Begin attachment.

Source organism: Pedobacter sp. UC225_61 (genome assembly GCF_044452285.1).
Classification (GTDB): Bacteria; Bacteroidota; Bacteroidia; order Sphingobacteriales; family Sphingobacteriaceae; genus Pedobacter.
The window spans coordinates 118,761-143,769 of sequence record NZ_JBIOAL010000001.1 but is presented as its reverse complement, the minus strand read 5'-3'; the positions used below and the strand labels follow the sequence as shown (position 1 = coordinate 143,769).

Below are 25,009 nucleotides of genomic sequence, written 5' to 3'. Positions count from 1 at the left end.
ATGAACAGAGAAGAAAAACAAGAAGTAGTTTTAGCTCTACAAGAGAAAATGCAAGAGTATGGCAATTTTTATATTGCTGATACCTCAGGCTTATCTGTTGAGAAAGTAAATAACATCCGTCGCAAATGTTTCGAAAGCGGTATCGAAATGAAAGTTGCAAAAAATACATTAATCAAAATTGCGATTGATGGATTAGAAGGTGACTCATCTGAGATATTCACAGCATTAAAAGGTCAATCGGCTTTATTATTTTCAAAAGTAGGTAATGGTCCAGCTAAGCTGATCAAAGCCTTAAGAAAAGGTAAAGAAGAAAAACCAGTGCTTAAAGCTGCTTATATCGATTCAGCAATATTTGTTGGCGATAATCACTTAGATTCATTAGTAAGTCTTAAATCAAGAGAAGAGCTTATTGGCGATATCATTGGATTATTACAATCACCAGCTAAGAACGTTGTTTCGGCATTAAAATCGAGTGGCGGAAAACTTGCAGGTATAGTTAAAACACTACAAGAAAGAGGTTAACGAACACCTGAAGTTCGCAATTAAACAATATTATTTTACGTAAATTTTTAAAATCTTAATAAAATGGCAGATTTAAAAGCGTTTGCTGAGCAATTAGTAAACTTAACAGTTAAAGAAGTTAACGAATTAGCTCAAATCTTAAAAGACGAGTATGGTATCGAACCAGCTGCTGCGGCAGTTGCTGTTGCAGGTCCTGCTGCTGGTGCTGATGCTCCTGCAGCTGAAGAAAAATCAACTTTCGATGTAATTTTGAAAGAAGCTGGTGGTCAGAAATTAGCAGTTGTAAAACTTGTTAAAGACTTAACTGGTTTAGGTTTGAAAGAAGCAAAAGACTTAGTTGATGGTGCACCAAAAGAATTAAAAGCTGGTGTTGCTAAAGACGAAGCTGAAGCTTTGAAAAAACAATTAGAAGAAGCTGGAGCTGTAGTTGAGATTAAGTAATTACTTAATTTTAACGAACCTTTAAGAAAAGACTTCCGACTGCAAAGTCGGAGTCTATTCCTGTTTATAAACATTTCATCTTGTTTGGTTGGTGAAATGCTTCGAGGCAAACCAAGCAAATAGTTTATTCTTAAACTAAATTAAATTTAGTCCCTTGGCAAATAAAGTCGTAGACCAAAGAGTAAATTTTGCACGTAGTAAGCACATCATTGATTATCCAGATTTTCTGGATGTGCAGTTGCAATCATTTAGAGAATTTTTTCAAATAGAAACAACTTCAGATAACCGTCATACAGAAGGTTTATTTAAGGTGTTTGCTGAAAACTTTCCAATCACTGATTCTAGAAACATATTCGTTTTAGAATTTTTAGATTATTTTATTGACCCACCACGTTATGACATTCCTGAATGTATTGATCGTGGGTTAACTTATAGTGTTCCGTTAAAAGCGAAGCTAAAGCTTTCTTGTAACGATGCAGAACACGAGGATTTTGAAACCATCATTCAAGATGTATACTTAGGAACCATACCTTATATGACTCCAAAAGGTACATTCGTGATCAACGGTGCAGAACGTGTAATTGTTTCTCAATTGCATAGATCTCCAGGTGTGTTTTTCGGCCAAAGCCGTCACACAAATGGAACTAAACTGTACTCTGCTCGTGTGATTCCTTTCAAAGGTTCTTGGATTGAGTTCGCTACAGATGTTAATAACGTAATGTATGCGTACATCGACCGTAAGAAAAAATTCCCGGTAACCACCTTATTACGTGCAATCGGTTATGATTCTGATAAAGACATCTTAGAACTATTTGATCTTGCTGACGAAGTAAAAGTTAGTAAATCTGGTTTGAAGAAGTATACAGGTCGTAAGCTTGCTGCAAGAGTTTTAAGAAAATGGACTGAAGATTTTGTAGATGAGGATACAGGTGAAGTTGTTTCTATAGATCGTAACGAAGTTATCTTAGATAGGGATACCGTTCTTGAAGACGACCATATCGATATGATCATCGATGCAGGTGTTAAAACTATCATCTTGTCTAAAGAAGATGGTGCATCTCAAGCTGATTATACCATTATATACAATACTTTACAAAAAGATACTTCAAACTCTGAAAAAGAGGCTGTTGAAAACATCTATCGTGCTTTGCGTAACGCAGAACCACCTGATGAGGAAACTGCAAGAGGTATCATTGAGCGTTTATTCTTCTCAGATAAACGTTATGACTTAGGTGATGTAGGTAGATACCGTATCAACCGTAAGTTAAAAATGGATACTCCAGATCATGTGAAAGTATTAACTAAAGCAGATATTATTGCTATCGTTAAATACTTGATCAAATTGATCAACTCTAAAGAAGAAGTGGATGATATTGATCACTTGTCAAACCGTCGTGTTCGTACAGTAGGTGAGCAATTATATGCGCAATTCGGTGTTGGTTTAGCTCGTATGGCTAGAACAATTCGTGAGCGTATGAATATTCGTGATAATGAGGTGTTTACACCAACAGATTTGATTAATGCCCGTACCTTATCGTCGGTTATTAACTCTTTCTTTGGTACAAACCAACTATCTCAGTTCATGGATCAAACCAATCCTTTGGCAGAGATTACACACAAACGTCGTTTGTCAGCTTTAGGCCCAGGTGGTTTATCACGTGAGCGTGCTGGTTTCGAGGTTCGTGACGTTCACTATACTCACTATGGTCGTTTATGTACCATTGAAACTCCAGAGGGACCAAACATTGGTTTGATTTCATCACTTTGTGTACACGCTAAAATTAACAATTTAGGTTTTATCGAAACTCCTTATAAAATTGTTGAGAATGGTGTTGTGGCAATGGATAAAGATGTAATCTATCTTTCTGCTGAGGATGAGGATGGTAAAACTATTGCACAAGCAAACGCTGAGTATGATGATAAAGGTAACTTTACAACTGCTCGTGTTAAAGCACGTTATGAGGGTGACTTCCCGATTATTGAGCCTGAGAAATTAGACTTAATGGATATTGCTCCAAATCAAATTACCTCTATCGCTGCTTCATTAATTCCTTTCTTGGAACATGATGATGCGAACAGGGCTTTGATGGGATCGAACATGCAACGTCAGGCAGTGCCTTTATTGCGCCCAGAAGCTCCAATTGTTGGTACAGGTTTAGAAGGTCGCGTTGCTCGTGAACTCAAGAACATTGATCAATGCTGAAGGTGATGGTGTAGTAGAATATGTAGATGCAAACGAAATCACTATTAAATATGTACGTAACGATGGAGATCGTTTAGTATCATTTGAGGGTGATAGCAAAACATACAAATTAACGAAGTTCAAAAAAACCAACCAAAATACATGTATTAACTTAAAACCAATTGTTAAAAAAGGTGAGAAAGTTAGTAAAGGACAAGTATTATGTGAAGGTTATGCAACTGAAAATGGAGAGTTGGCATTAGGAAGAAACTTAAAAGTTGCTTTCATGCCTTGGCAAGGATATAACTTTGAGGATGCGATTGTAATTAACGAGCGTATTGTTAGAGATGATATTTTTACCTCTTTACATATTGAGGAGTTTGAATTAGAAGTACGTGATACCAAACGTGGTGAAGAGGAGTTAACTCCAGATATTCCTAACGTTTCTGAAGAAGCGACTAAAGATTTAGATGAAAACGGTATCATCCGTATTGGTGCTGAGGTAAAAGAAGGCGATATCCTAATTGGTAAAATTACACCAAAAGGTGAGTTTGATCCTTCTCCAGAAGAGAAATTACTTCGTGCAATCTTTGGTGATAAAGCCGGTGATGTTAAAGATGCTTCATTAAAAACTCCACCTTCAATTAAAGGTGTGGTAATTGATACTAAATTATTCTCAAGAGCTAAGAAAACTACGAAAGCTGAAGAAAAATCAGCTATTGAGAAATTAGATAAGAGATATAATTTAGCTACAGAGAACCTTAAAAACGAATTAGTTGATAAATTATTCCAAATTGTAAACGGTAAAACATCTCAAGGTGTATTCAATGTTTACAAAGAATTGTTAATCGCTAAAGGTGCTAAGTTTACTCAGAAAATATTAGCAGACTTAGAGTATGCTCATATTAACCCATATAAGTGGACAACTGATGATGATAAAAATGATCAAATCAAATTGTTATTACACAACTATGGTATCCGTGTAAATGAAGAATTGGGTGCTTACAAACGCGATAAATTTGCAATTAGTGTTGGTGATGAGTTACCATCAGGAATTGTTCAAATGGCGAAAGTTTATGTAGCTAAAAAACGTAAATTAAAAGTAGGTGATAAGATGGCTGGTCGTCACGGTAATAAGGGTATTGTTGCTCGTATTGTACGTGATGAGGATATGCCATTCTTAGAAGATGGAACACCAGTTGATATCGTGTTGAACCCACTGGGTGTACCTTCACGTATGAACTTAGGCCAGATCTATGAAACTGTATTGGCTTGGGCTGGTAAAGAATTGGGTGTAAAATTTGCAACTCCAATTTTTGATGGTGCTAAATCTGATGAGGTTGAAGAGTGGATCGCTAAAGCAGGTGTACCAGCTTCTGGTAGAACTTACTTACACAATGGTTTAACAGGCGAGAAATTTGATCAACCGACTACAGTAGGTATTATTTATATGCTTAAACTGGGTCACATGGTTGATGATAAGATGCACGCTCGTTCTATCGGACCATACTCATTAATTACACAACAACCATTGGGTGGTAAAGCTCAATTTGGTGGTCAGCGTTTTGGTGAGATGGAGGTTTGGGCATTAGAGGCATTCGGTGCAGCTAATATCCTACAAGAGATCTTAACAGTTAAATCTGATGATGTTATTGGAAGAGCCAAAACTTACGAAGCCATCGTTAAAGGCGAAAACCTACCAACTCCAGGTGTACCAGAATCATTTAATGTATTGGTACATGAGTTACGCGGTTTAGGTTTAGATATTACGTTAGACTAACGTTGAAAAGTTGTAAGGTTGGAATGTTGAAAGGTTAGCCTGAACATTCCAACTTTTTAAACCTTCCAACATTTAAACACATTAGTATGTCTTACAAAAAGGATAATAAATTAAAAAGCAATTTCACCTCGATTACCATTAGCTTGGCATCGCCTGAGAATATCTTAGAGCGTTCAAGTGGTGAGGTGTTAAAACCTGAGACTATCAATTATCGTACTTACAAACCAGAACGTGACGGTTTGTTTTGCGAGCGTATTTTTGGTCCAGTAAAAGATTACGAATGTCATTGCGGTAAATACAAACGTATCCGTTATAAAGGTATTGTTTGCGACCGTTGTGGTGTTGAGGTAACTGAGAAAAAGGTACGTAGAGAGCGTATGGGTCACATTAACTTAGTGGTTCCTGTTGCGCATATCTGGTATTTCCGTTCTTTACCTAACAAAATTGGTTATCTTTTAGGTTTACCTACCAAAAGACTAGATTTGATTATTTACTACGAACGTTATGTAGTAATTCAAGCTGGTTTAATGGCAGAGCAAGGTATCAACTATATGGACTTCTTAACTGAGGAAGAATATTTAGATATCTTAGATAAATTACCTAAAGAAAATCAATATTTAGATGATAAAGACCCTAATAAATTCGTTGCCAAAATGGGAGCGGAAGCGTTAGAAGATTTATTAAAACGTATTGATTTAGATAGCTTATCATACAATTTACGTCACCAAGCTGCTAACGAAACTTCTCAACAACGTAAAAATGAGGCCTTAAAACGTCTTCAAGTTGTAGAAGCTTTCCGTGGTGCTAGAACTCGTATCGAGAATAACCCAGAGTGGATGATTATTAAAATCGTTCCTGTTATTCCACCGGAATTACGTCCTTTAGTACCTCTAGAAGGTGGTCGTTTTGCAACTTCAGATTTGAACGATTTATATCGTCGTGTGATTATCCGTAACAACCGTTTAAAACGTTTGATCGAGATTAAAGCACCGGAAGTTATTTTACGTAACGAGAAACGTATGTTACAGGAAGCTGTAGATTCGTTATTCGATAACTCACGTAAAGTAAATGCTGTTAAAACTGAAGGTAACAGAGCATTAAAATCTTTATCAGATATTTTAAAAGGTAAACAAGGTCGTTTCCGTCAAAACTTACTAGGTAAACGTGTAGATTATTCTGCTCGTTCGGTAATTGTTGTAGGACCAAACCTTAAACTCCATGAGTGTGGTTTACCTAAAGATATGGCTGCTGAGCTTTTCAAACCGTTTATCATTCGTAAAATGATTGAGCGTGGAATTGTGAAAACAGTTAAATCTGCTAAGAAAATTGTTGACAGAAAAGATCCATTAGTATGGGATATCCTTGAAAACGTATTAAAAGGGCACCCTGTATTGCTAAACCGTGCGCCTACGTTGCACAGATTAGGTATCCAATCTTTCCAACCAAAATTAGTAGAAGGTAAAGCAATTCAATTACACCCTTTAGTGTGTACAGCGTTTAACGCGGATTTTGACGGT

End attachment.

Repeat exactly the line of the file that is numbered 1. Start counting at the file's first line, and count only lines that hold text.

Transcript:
Source organism: Pedobacter sp. UC225_61 (genome assembly GCF_044452285.1).